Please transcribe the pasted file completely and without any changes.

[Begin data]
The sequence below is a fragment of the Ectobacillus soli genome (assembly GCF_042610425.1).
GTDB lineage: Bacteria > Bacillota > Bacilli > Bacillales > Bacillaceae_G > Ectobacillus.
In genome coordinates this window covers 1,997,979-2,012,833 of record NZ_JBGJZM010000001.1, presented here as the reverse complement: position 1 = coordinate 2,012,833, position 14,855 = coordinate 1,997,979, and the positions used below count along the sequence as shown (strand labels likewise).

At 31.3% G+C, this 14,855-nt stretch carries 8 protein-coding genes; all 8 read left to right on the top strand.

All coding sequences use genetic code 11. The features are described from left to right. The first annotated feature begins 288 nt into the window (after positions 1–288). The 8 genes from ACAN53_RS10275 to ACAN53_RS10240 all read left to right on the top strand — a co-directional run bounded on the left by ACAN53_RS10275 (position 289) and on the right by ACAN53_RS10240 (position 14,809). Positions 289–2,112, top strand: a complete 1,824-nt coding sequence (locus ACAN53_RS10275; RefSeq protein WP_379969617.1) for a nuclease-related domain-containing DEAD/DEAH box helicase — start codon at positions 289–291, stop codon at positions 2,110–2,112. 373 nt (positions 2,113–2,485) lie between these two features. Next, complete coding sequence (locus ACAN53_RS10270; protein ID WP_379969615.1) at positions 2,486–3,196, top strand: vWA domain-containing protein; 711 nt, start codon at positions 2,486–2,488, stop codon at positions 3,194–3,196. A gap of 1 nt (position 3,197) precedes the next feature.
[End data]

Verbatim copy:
The sequence below is a fragment of the Ectobacillus soli genome (assembly GCF_042610425.1).
GTDB lineage: Bacteria > Bacillota > Bacilli > Bacillales > Bacillaceae_G > Ectobacillus.
In genome coordinates this window covers 1,997,979-2,012,833 of record NZ_JBGJZM010000001.1, presented here as the reverse complement: position 1 = coordinate 2,012,833, position 14,855 = coordinate 1,997,979, and the positions used below count along the sequence as shown (strand labels likewise).

At 31.3% G+C, this 14,855-nt stretch carries 8 protein-coding genes; all 8 read left to right on the top strand.

All coding sequences use genetic code 11. The features are described from left to right. The first annotated feature begins 288 nt into the window (after positions 1–288). The 8 genes from ACAN53_RS10275 to ACAN53_RS10240 all read left to right on the top strand — a co-directional run bounded on the left by ACAN53_RS10275 (position 289) and on the right by ACAN53_RS10240 (position 14,809). Positions 289–2,112, top strand: a complete 1,824-nt coding sequence (locus ACAN53_RS10275; RefSeq protein WP_379969617.1) for a nuclease-related domain-containing DEAD/DEAH box helicase — start codon at positions 289–291, stop codon at positions 2,110–2,112. 373 nt (positions 2,113–2,485) lie between these two features. Next, complete coding sequence (locus ACAN53_RS10270; protein ID WP_379969615.1) at positions 2,486–3,196, top strand: vWA domain-containing protein; 711 nt, start codon at positions 2,486–2,488, stop codon at positions 3,194–3,196. A gap of 1 nt (position 3,197) precedes the next feature.